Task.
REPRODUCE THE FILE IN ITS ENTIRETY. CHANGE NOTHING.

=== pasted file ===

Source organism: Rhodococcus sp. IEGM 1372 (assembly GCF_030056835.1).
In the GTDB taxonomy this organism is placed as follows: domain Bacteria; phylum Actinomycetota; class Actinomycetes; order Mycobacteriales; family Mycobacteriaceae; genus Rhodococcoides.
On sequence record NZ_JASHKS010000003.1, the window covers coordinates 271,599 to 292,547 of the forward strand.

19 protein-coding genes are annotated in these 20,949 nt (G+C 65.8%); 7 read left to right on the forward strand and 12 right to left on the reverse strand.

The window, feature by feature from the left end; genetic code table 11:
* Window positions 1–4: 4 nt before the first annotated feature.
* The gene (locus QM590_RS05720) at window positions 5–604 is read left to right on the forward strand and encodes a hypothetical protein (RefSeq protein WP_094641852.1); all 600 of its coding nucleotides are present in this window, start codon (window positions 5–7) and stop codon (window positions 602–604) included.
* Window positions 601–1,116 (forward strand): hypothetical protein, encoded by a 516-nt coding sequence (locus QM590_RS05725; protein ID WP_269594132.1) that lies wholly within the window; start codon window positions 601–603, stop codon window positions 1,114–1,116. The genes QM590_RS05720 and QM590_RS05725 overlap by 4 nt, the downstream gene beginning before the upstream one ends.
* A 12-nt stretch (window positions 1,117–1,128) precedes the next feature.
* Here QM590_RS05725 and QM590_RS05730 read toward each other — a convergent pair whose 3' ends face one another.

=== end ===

Source organism: Rhodococcus sp. IEGM 1372 (assembly GCF_030056835.1).
In the GTDB taxonomy this organism is placed as follows: domain Bacteria; phylum Actinomycetota; class Actinomycetes; order Mycobacteriales; family Mycobacteriaceae; genus Rhodococcoides.
On sequence record NZ_JASHKS010000003.1, the window covers coordinates 271,599 to 292,547 of the forward strand.

19 protein-coding genes are annotated in these 20,949 nt (G+C 65.8%); 7 read left to right on the forward strand and 12 right to left on the reverse strand.

The window, feature by feature from the left end; genetic code table 11:
* Window positions 1–4: 4 nt before the first annotated feature.
* The gene (locus QM590_RS05720) at window positions 5–604 is read left to right on the forward strand and encodes a hypothetical protein (RefSeq protein WP_094641852.1); all 600 of its coding nucleotides are present in this window, start codon (window positions 5–7) and stop codon (window positions 602–604) included.
* Window positions 601–1,116 (forward strand): hypothetical protein, encoded by a 516-nt coding sequence (locus QM590_RS05725; protein ID WP_269594132.1) that lies wholly within the window; start codon window positions 601–603, stop codon window positions 1,114–1,116. The genes QM590_RS05720 and QM590_RS05725 overlap by 4 nt, the downstream gene beginning before the upstream one ends.
* A 12-nt stretch (window positions 1,117–1,128) precedes the next feature.
* Here QM590_RS05725 and QM590_RS05730 read toward each other — a convergent pair whose 3' ends face one another.